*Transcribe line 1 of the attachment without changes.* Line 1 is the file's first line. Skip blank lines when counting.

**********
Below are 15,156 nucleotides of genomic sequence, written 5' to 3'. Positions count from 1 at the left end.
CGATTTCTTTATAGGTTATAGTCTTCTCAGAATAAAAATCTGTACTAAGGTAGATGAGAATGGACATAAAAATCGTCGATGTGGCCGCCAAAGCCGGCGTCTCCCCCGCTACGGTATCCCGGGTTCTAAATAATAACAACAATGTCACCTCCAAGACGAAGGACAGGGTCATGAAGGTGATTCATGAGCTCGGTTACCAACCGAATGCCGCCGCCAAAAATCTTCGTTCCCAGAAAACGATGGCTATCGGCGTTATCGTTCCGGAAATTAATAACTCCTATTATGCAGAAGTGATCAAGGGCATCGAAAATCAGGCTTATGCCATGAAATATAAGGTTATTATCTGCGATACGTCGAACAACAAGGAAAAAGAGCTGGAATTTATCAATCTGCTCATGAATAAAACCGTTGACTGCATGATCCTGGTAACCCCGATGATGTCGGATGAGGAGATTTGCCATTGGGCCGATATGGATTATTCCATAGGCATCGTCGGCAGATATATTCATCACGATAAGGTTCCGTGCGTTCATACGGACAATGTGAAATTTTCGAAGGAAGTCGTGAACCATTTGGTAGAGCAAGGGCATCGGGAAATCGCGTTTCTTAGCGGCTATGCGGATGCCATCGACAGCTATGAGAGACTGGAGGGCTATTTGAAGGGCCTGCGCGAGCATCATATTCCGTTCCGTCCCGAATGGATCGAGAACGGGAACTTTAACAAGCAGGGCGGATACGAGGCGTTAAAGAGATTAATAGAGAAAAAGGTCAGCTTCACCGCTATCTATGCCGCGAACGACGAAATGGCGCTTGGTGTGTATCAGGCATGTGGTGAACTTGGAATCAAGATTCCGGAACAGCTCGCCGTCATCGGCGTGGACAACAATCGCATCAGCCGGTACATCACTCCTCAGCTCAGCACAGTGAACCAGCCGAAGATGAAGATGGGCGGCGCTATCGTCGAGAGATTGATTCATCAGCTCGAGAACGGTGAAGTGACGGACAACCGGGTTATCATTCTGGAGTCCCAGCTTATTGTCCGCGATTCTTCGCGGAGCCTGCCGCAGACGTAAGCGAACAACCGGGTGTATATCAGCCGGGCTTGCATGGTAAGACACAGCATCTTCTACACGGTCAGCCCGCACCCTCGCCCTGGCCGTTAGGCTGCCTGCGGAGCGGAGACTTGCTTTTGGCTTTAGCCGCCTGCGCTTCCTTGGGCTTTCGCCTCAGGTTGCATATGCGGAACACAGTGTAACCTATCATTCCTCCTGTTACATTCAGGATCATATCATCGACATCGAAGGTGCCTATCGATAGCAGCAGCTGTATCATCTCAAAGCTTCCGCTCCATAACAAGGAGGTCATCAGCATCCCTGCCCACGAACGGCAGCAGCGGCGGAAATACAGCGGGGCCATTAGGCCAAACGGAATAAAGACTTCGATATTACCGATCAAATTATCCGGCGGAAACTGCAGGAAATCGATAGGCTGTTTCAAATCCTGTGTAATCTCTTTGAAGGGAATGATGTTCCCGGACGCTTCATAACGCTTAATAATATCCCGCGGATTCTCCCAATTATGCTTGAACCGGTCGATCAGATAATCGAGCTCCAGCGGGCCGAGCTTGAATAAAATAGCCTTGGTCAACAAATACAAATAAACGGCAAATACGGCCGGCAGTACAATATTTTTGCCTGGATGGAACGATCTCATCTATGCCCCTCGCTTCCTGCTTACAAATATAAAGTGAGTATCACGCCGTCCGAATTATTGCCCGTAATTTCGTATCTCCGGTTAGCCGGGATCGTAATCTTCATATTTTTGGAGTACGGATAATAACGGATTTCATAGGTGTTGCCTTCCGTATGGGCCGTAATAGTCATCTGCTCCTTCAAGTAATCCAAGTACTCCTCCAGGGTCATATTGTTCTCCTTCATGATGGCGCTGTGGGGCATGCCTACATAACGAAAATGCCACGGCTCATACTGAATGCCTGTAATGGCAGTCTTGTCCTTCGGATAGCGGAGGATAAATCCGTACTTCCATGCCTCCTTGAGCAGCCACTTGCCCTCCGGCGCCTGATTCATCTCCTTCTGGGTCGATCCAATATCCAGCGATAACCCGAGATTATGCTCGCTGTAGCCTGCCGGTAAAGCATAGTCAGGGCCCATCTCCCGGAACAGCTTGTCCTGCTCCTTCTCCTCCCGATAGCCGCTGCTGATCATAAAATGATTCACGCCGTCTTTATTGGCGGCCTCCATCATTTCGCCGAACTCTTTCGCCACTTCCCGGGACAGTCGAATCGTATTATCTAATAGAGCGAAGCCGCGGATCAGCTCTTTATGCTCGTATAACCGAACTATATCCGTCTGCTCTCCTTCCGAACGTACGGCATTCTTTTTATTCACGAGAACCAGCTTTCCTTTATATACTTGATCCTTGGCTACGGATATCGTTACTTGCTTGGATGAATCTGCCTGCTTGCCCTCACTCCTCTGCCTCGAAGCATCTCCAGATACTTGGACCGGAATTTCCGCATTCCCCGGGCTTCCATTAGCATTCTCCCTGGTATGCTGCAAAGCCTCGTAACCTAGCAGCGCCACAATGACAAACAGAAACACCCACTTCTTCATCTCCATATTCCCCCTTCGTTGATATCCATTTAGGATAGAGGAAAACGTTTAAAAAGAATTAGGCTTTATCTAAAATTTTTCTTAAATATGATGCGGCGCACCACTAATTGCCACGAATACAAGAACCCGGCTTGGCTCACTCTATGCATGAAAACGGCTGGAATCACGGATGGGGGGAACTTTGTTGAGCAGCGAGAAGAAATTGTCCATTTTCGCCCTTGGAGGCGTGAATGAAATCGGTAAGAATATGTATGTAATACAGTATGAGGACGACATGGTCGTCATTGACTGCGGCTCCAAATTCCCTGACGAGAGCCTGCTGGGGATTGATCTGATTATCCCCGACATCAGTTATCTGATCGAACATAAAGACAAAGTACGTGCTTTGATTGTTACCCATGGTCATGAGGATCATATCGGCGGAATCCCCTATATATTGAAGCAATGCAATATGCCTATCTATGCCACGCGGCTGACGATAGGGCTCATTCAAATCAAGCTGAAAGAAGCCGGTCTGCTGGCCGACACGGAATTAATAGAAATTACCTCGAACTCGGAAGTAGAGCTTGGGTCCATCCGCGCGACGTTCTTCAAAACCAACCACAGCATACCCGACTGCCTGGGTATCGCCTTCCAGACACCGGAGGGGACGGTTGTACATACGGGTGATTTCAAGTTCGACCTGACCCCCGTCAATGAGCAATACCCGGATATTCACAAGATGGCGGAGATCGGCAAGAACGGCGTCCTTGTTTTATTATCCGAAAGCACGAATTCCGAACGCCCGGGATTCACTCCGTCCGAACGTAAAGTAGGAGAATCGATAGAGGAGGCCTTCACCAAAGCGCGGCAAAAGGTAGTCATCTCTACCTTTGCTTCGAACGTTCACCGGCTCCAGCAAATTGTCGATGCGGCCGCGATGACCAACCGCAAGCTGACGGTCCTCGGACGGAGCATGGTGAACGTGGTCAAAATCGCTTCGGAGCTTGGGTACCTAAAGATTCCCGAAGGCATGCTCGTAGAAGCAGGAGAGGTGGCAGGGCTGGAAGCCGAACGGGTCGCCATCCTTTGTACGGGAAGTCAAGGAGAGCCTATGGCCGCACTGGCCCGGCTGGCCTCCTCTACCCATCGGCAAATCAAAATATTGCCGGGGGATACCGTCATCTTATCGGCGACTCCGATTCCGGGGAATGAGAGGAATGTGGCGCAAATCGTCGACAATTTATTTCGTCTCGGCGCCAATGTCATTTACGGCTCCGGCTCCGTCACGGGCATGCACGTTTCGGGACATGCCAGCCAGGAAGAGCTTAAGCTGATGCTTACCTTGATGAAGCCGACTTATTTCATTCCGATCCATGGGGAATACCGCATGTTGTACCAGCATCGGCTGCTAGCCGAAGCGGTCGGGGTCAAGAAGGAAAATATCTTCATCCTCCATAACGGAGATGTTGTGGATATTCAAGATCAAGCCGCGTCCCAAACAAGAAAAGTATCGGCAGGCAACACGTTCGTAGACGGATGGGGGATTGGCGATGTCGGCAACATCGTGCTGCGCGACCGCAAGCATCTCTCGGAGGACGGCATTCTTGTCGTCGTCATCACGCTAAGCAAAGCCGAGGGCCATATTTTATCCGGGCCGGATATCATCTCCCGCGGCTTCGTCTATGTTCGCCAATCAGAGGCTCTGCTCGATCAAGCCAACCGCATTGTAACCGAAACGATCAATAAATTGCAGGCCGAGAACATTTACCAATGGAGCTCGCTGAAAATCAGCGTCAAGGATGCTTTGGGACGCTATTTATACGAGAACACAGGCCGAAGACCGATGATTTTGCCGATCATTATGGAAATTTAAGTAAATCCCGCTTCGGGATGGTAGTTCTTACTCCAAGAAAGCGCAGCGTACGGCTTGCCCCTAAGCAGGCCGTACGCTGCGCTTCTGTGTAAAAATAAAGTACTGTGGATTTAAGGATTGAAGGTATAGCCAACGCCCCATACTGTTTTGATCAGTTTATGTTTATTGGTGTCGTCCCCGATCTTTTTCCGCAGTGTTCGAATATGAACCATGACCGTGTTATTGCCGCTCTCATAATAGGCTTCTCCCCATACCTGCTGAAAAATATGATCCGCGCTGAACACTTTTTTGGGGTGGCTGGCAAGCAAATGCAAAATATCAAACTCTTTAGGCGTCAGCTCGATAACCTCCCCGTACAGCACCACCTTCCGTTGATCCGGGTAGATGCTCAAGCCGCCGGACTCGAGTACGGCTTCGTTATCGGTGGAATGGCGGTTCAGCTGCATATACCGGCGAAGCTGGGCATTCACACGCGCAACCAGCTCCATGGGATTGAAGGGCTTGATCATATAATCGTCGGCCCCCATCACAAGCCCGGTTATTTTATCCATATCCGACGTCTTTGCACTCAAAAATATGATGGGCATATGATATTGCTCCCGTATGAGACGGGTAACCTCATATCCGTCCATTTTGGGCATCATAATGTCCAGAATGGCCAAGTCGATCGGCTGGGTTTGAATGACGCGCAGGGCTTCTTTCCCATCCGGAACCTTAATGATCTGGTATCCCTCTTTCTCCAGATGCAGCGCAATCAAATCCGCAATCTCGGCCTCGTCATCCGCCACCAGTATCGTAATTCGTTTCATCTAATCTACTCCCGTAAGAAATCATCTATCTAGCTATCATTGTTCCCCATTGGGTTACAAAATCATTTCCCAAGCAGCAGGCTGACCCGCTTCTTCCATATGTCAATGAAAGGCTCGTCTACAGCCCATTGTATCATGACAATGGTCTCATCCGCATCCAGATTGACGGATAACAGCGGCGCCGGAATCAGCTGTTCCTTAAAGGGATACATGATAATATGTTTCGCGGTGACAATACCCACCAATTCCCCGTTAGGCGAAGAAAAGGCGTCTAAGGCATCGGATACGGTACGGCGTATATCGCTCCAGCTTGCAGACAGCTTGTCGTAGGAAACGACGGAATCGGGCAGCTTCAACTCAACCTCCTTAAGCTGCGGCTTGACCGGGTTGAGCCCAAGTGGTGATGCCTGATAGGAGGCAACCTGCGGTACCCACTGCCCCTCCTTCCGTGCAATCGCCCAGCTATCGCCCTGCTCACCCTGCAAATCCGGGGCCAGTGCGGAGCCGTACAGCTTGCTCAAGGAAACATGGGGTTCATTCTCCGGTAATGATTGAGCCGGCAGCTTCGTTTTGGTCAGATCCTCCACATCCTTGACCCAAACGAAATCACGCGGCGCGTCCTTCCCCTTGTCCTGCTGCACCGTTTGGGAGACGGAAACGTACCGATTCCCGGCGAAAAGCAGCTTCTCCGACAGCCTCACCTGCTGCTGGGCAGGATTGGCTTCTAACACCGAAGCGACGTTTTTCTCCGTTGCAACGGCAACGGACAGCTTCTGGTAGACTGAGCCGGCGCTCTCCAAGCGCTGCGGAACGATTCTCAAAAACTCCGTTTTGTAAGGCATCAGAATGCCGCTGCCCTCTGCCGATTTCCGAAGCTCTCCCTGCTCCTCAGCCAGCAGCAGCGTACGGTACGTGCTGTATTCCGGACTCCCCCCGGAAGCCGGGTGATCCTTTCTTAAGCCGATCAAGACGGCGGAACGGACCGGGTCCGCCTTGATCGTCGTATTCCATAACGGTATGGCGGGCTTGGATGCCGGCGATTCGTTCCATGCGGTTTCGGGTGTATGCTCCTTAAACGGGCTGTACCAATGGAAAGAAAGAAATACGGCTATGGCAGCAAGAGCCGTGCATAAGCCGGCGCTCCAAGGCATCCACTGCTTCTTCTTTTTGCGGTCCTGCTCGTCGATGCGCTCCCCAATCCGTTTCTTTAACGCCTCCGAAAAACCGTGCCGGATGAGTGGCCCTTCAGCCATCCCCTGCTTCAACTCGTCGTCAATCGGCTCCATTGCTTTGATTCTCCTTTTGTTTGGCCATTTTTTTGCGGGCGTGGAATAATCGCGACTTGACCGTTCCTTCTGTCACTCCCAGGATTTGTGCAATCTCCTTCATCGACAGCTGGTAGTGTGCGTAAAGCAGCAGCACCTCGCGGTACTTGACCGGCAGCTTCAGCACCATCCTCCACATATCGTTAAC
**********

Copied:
Below are 15,156 nucleotides of genomic sequence, written 5' to 3'. Positions count from 1 at the left end.